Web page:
Sabrina Heix, Linda Wulf, Sören Köcher, Hartmut Holzmüller
Cool or Uncool? Using Associative Groups to Promote Healthy Eating to Young Consumers: An Abstract

Social marketing campaigns focusing on positively influencing health-related behaviors face challenges relating to conflicts between short-run costs/benefits and long-run costs/benefits.This research seeks to address this challenge by examining one strategy that in the short run might allow benefits to outweigh the cost for healthy eating behaviors, based on the notion that social influences tend to a have strong impact on behavior, especially for a younger audience (Cialdini, 2006). The study focused on promoting healthy eating among youth through the social influence of celebrities’ appeal to a reference group, expecting that in the short run, the benefit of aligning with an associative group or distancing one’s self from a dissociative group may outweigh any perceived disadvantages to eating healthy. Through focus groups with high school students, we identified two young popular celebrities who, based on Internet searches, were confirmed to indeed try to eat healthy and exercise: Channing Tatum and Katy Perry. For comparison to older celebrities, we selected Ted Danson and Meg Ryan as ones known for their healthy diet. Subsequently we designed four different versions of small signs, each with the picture of one of the four aforementioned celebrities along with a message stating: “Did you know? [Name of celebrity] eats several servings of fruits and vegetables daily.” Data were collected from five high schools in the same district of a metropolitan area in the West Coast. First we collected data on purchase of fruits and vegetables during lunch on days without any signs to serve as a benchmark. Then, we collected data again on days when the same menu was available. This ensured that the same fruits, vegetables, and competing options (other food items) were available for purchase on the days without the manipulation and the days with the manipulation. The number of fruits and vegetables purchased was assessed by the staff working in the cafeteria of each school in the field study. A key finding was that the use of endorsers who were perceived as uncool actually decreased the effectiveness of the message. This can have important implications for promotional efforts that aim at encouraging healthy behaviors among young students. Using older spokespeople, independent of credentials and credibility, may actually have a worse effect than not trying a promotion at all.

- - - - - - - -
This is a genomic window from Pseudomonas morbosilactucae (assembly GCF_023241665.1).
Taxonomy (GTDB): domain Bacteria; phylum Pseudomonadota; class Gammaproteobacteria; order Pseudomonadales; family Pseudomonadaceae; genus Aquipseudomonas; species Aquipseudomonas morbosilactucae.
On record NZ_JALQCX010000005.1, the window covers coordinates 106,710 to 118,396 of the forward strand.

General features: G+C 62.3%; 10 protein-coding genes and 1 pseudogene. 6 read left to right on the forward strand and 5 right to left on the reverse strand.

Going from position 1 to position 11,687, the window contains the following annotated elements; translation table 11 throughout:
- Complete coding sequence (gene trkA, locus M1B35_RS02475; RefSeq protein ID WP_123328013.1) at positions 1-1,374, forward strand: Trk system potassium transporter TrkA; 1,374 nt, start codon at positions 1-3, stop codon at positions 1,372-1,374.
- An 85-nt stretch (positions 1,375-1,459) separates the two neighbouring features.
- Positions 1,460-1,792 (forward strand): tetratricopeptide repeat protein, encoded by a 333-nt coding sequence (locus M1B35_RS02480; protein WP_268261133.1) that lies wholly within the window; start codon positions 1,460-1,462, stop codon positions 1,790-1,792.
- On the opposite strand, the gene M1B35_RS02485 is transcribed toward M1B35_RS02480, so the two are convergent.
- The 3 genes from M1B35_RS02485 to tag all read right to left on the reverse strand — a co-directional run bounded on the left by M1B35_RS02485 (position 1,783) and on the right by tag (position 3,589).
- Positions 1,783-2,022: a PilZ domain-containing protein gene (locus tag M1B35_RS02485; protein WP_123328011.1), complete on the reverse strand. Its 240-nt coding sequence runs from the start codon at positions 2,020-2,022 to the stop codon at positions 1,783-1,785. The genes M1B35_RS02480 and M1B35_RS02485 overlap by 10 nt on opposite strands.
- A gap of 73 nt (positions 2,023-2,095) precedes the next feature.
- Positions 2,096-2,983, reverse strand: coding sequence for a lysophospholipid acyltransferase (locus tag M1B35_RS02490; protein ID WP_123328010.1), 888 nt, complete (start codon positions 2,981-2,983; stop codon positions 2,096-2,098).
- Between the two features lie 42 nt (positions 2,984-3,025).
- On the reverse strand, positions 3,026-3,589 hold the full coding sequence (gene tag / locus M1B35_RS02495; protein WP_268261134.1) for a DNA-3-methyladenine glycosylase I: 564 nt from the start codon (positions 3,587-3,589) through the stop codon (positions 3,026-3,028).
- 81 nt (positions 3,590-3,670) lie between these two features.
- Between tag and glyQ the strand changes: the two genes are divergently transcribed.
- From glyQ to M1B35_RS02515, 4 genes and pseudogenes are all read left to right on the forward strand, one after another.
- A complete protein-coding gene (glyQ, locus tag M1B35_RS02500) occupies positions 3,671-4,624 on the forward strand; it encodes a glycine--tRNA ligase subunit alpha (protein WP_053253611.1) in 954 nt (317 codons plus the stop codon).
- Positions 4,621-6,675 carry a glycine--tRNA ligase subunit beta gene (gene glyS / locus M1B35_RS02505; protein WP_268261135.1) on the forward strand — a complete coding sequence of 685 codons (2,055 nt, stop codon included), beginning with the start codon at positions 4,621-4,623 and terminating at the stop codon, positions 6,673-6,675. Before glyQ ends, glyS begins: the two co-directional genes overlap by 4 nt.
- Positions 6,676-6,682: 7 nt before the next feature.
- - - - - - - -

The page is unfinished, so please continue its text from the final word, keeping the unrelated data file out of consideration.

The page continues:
Vassilis Dalakas, Kristin Stewart
The Cross-Modal Effects of Colour in Food Advertising: An Abstract